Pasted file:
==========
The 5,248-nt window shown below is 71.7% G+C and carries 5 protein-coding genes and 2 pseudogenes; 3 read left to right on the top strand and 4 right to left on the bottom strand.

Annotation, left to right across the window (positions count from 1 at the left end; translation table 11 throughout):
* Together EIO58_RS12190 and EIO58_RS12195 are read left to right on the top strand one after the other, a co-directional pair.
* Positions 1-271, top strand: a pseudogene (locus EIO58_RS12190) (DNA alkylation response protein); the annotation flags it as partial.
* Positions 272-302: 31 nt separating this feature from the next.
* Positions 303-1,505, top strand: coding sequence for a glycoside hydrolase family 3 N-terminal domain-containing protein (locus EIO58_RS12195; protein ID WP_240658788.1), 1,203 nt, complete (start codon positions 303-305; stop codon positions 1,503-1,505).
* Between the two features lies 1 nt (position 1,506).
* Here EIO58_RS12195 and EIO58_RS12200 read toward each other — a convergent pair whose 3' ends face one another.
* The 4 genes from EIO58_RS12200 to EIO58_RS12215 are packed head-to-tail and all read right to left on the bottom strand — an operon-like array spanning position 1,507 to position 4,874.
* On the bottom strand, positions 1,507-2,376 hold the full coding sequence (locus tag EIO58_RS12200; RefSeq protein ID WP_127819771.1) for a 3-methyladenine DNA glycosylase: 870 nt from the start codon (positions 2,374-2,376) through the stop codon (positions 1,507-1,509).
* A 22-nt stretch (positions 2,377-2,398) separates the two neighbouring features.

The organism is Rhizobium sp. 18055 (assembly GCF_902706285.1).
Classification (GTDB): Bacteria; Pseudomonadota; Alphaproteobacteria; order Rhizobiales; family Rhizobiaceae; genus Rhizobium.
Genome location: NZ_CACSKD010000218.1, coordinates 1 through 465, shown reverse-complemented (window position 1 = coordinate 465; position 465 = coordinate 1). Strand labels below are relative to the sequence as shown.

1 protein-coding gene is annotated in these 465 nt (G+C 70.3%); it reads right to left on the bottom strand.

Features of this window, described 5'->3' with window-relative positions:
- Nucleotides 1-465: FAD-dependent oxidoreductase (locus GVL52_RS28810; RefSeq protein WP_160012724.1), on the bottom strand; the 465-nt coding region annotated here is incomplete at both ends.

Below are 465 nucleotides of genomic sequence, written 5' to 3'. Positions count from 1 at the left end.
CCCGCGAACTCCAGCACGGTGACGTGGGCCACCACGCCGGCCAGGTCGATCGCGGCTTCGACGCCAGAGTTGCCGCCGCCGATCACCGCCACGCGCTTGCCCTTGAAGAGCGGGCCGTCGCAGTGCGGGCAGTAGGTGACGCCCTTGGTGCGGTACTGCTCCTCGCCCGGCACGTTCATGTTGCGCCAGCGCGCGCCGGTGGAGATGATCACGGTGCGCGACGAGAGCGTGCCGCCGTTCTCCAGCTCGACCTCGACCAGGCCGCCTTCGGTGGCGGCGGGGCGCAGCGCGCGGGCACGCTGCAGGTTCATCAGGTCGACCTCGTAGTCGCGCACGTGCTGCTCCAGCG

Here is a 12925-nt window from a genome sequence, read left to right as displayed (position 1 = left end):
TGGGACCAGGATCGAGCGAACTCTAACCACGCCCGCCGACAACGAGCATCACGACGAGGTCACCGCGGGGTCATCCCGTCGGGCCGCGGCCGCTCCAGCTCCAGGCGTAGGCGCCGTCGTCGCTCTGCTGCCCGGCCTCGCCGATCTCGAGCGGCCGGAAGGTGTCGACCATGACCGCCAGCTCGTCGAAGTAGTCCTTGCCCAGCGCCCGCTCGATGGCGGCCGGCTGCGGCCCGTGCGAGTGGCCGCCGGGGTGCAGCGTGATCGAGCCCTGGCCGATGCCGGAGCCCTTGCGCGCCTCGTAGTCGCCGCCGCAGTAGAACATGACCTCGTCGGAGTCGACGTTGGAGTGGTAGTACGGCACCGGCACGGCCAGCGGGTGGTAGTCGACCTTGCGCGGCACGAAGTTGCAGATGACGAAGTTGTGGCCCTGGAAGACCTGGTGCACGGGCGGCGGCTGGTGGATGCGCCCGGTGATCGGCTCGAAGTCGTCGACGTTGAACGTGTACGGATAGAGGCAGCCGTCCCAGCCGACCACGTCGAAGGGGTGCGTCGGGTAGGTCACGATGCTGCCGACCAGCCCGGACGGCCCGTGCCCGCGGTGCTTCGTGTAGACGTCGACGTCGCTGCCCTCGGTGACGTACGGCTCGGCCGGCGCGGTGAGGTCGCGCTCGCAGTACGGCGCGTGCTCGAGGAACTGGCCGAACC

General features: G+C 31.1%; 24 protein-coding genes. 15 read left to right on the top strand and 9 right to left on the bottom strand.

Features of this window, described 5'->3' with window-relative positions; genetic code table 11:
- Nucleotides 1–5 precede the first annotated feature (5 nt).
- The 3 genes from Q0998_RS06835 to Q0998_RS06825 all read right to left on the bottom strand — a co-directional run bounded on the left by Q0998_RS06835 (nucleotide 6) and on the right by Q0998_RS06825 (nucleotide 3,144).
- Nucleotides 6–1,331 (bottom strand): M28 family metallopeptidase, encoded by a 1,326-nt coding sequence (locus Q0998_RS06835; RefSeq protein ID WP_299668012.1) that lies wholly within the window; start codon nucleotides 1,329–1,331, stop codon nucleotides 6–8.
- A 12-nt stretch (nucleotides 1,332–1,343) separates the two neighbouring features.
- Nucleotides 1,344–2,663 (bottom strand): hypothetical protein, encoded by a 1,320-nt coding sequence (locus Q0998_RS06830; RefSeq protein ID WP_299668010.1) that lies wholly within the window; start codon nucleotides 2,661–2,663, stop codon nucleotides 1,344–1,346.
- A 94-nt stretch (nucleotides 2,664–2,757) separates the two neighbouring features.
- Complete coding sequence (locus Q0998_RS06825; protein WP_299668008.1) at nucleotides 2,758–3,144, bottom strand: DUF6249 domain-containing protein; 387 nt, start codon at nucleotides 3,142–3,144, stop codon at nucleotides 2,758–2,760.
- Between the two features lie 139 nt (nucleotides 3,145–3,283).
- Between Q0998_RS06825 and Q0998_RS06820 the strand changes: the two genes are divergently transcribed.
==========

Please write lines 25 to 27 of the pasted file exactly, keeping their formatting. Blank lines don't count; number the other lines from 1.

- The 3 genes from Q0998_RS06835 to Q0998_RS06825 all read right to left on the bottom strand — a co-directional run bounded on the left by Q0998_RS06835 (nucleotide 6) and on the right by Q0998_RS06825 (nucleotide 3,144).
- Nucleotides 6–1,331 (bottom strand): M28 family metallopeptidase, encoded by a 1,326-nt coding sequence (locus Q0998_RS06835; RefSeq protein ID WP_299668012.1) that lies wholly within the window; start codon nucleotides 1,329–1,331, stop codon nucleotides 6–8.
- A 12-nt stretch (nucleotides 1,332–1,343) separates the two neighbouring features.